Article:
Monthly Archives: October 2015

An Algorithm for Everything–Bras

Source: NYTimes.com

Date: Feb 23, 2013

images-1

Professional bra fitters have also moved online. Linda Becker, whose family owns two bra stores in New York, says she sells twice as many bras online today at LindaTheBraLady.com as she does in her stores. Some of her online customers have previously visited one of her shops and been fitted in person. But new customers take their own measurements and work with customer service representatives on the phone. She says only 10 percent of online orders are returned.  But some customers turn out to be extremely hard to fit and it’s hard to tell why, Ms. Becker says. “That kind of customer will be impossible to fit online because the problem is unseen. There’s no way of figuring it out over the phone.”  Read Rest of Story 

Definition of algorithm: a step-by-step procedure for solving a problem or accomplishing some end especially by a computer.

 Questions for discussion:

  1. What applications of this particular kind of algorithm do you think would be valuable in the marketplace?
  2. Will this e-commerce application replace brick and mortar stores for this application?  Why or why not?
Advertisements

BIG DATA Explained

Description: Big Data is the next big thing in computing. This video explains Big Data characteristics, technologies and opportunities.

Source: http://www.explainingcomputers.com

Due to the issues raised by its volume, velocity and variety, Big Data requires new technology solutions. Currently leading the field is an open-source project from Apache called Hadoop. This is developing a software library for reliable, scalable, distributed computing systems capable of handling the Big Data deluge, and provides the first viable platform for Big Data analytics. Hadoop is already used by most Big Data pioneers. For example, LinkedIn currently uses Hadoop to generate over 100 billion personalized recommendations every week.

What Hadoop does is to distribute the storage and processing of large data sets across groups or “clusters” of server computers using a simple programming model. The number of servers in a cluster can also be scaled easily as requirements dictate, from maybe 50 machines to perhaps 2000 or more. Whereas traditional large-scale computing solutions rely on expensive server hardware with a high fault tolerance, Hadoop detects and compensates for hardware failures or other system problems at the application level. This allows a high level of service continuity to be delivered from clusters of individual server computers, each of which may be prone to failure. Processing vast quantities of data across large, lower-cost distributed computing infrastructures therefore becomes a viable proposition.     READ REST OF STORY 

Questions for discussion:

  1.  What is Big Data and why is it important?
  2. What potential applications do you see for Big Data and in what industries will this add the greatest value?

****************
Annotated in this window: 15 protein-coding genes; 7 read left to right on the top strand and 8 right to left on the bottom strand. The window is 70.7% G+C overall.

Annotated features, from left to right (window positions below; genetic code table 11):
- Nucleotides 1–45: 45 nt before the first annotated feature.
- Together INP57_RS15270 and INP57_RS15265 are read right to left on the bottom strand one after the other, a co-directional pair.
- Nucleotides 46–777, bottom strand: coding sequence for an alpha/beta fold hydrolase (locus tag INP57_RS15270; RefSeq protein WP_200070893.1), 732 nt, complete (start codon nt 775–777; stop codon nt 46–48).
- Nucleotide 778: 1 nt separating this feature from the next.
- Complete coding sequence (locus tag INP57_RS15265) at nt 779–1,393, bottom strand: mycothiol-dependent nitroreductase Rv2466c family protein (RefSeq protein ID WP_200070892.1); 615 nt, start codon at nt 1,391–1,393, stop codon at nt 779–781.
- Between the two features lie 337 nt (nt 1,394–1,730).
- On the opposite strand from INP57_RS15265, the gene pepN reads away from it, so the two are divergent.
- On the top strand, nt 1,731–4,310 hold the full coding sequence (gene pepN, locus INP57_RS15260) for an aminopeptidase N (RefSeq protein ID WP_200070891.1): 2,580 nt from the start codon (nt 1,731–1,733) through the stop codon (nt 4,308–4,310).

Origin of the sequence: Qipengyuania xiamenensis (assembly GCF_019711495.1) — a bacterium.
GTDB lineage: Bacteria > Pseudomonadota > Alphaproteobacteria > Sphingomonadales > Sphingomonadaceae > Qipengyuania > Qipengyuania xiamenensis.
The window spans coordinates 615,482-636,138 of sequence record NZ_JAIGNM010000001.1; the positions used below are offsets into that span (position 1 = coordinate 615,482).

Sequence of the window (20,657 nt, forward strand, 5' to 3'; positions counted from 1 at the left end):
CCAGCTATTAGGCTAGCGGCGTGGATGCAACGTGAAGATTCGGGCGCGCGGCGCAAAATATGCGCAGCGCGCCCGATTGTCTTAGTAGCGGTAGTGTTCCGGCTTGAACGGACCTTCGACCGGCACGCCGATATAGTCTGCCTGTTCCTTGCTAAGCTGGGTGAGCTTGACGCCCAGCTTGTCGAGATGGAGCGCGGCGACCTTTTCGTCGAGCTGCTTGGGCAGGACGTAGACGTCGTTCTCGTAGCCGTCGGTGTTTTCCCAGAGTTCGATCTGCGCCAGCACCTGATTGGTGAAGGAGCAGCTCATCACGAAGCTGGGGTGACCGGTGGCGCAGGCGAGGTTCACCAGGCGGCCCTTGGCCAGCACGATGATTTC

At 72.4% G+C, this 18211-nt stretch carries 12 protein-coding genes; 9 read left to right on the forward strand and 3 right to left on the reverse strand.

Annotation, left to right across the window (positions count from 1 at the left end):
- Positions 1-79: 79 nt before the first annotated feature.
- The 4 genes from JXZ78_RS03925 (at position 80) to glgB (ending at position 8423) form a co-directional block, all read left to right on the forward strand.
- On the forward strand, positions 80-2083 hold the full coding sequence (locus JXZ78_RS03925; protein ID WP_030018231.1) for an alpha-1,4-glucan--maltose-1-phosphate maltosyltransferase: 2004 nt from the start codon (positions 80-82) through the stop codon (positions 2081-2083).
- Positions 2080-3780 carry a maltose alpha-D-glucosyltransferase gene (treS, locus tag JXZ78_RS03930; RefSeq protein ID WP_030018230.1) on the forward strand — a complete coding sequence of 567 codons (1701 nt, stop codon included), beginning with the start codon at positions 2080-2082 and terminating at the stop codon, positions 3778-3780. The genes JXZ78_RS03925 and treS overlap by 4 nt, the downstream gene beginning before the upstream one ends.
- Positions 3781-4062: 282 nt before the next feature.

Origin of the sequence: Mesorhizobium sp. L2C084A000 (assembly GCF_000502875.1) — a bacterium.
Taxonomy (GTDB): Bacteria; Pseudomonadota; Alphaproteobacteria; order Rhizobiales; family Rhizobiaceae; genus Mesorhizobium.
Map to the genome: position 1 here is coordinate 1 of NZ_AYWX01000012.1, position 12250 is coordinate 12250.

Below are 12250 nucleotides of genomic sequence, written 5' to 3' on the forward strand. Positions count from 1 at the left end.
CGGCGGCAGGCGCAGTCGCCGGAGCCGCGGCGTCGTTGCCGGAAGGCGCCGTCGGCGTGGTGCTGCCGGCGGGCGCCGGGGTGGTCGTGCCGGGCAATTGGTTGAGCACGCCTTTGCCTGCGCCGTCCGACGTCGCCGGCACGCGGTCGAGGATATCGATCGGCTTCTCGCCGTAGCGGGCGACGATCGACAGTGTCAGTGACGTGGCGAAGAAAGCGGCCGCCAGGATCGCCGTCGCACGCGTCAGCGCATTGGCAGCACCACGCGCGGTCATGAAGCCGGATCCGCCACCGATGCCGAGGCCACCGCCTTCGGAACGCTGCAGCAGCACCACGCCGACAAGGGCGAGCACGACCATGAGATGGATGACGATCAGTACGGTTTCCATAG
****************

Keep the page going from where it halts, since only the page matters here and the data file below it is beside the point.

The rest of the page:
Can Companies Can Learn Your Secrets?

Description:  “If we wanted to figure out if a customer is pregnant, even if she didn’t want us to know, can you do that? ”

Source: nytimes.com

Date: Feb 16, 2012

the-incredible-story-of-how-target-exposed-a-teen-girls-pregnancy

As the marketers explained to Pole — and as Pole later explained to me, back when we were still speaking and before Target told him to stop — new parents are a retailer’s holy grail. Most shoppers don’t buy everything they need at one store. Instead, they buy groceries at the grocery store and toys at the toy store, and they visit Target only when they need certain items they associate with Target — cleaning supplies, say, or new socks or a six-month supply of toilet paper. But Target sells everything from milk to stuffed animals to lawn furniture to electronics, so one of the company’s primary goals is convincing customers that the only store they need is Target. But it’s a tough message to get across, even with the most ingenious ad campaigns, because once consumers’ shopping habits are ingrained, it’s incredibly difficult to change them.  READ REST OF STORY 

 Questions for discussion:

  1.  Are there any ethical dilemmas to using big data in consumer services?
  2. What other commercial applications can you see for organizations in using big data?
  3. What skill would you need to be able to use Big Data in an organization that you work for

A Primer on Google Wallet and Android Pay

Description: Android Pay is essentially a digital payments system that consumers can use to buy things online or in stores from retailers and others who also use the service.

Source: www.nytimes.com

Date: May 28, 2015

28bits-androidpay-blog480

To use Android Pay, smartphone users with up-to-date versions of the Android operating system will be able to load Visa, MasterCard, American Express or Discover cards onto their phones. From there, they will be able to wave the phone over the terminals in more than 700,000 stores around the United States to pay for items. Android Pay will also work inside mobile apps from participating developers.

Google will use a technology called tokenization to provide merchants with a customer’s payment information without having to hand over their actual credit card number.

As with Apple Pay, Google will let customers verify their identity using their fingerprint, a technique which will be built into the next version of Android.    Read Rest of Story 

 Questions for discussion:

1.  Will this new payment system succeed “ANDROID PAY”  Why or Why Not?

2.  What is the business model of both Android Pay, Google Wallet or Apple Pay?  Is it sustainable?